One of the world's longest sustained dynasties and occupied most of the Korean Peninsula

Nara Period

710 - 794

Most of Japanese society during this period was agricultural and centered around villages. Most of the villagers were annimist. The capital at Nara was modeled after the capital city of Tang China.The Japanese upper classes patterned themselves after the Chinese, including adopting Chinese written characters, fashion, and the religion of Buddhism.

Abbasid Caliphate

762 - 1258

Descendants of the Prophet Muhammad's uncle, al-Abbas, the Abbasids other threw the Umayyad Caliphate and and ruled an Islamic empire from their capital in Baghdad. Theology and religious law became important, and there was a growing community of scholars.

Heian Period

794 - 1185

The period of Japanese history when Buddhism, Taoism, and of Chinese influences were at its height. Real power was in the hands of the Fugiwara. This period is noted for its art-especially literature and poetry-and the rise of the samurai class.

Kingdom of Angkor

802 - 1351

Home to Angkor Wat, the world largest religious monument. It was the world's largest pre industrial city

Song Dynasty

960 - 1126

Distinguished for its advances in technology, medicine, astronomy, and mathematics.

Seljuq Control Over the Abbasid Dynasty

1040 - 1157

Contributed to the Turko-Persian tradition in the medieval West and Central Asia. The Seljuqs established both the Great Seljuq Empire and Sultanate of Rum, which at their total height stretched from Anatolia through Persia, and were targets of the First Crusade.

Mongol Conquest of all of China

1205 - 1279

China is fully united for the first time in history as we recognize it today under the Mongols.

Delhi Sultanate

1206 - 1526

Muslim invaders centralized Indian empire of varying extent.

Reign of Genghis Khan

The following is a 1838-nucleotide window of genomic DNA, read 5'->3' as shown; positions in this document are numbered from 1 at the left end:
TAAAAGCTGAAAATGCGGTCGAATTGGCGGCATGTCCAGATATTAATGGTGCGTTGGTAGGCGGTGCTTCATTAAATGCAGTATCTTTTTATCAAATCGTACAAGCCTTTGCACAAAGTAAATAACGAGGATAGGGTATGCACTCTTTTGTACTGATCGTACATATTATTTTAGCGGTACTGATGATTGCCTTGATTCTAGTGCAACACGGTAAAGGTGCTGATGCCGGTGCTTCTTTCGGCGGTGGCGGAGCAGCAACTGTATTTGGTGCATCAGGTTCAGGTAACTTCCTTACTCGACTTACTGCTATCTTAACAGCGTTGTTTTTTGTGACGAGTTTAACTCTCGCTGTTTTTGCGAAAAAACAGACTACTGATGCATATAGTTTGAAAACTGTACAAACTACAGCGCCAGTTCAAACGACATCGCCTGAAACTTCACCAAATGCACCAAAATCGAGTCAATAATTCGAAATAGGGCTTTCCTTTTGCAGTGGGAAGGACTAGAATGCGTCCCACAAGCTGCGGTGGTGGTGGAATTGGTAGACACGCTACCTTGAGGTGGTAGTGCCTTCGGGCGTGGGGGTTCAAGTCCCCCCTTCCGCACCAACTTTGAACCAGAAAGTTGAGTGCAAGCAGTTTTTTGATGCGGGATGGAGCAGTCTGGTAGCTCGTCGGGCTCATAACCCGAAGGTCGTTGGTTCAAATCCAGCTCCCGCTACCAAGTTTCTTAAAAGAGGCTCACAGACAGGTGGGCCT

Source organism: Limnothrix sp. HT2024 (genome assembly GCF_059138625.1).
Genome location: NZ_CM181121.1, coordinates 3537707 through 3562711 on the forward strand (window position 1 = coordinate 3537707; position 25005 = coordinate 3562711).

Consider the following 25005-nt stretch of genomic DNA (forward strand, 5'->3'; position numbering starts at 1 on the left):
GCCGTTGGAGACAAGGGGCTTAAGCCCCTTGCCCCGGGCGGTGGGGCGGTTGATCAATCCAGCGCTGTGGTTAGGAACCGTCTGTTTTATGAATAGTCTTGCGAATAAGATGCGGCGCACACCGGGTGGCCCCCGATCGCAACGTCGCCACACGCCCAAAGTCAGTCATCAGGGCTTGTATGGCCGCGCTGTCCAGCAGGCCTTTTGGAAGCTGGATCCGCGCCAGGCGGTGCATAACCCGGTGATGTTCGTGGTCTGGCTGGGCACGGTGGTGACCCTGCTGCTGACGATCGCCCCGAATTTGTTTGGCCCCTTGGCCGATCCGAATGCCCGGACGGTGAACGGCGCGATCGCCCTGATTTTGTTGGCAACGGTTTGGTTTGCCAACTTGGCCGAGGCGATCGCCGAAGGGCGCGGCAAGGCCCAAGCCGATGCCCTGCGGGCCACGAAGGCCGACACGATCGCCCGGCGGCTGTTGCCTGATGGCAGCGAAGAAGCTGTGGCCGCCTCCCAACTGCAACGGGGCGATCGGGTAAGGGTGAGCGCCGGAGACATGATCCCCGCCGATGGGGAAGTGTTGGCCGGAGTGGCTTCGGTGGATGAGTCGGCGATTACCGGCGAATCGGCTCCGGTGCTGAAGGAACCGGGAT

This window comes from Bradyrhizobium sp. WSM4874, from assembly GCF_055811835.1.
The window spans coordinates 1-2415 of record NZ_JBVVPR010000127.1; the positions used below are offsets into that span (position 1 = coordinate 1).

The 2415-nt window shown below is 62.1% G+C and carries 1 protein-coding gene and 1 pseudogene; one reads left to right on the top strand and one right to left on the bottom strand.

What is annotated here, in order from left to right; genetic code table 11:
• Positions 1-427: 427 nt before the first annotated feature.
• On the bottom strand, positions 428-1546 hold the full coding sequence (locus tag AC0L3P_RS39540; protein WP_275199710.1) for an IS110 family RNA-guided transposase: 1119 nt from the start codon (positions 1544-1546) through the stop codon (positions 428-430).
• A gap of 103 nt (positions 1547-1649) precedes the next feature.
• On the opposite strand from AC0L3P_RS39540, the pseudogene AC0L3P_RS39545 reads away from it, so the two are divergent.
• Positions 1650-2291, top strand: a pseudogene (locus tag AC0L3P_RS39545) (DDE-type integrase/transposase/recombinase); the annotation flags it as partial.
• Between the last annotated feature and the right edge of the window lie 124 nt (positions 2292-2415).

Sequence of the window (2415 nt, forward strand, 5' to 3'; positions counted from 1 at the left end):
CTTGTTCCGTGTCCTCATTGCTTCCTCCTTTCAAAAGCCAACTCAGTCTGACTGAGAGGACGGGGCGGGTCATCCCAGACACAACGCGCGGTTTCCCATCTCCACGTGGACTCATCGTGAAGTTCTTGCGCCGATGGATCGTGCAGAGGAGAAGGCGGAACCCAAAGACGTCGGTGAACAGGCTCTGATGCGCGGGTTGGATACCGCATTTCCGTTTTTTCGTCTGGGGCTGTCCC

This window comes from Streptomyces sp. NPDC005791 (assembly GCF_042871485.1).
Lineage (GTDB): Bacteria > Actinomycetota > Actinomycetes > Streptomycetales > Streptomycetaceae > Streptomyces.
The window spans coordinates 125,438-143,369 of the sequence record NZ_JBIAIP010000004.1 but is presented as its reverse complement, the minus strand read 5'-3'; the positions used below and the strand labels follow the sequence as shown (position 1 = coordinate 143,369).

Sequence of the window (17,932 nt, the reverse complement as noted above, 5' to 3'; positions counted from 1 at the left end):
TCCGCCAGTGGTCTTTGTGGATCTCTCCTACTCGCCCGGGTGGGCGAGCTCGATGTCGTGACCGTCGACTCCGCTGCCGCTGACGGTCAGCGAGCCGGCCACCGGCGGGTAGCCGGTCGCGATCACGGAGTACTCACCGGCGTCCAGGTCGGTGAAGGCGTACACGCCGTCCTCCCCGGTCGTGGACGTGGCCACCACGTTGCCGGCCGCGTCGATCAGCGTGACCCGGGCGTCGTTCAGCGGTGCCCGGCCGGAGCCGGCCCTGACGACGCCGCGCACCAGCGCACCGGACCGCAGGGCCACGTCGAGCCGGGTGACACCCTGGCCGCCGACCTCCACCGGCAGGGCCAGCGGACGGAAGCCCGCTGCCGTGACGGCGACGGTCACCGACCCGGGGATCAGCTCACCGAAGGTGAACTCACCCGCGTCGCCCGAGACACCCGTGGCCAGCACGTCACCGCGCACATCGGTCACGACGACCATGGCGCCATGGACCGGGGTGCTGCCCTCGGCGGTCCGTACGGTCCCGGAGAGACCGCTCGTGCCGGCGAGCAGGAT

1206 - 1227

Most famous conqueror in history. Mongol expansion under Genghis Khan promoted the movement of people and ideas from one end of Eurasia to the other and revived trade on the Silk Road. Overwhelmed most of Iran. He forced submission of Tanggut rulers and capture Jin capital.

Reign of Kublai Khan

1265 - 1294

Transferred his court to Beijing and founded the Yuan Empire.

Yuan Dynasty

1271 - 1368

Created by Khubilai Khan, and was the first foreign dynasty to rule China.

Marco Polo's Trip to China

1275 - 1292

Visited during the Yuan Dynasty, and amazed with the luxurious empire, he wrote a book about his travels. His book was not widely believed in Europe.

Ibn Battuta

1304 - 1368

Muslim Moroccan explorer who recorded his extensive travels of over 75,000 miles and is considered one of the greatest travelers of all time.

Reign of Mansa Musa

1312 - 1337

Pilgrimage through Egypt to Mecca established the empire's reputation for wealth in the Mediterranean world.

Timur (Tamerlane)

1336 - 1405

Gained control over much of Central Asia and Iran through conquest, and consolidated the status of Sunni Islam as orthodox. His descendants, the Timurids maintained his empire and founded the Mughal Empire in India.

Ming Dynasty

1368 - 1644

Reestablished many practices that are seen as purely Chinese. Early emperors sent voyagers for sea exploration. Confucianism was used in the government and dislike of "barbarians" grew.

Zheng He's Expeditions

1371 - 1433

His trips took treasures to other countries which stimulated trade between China and its southern neighbors. He also added tributary states to the Ming Empire.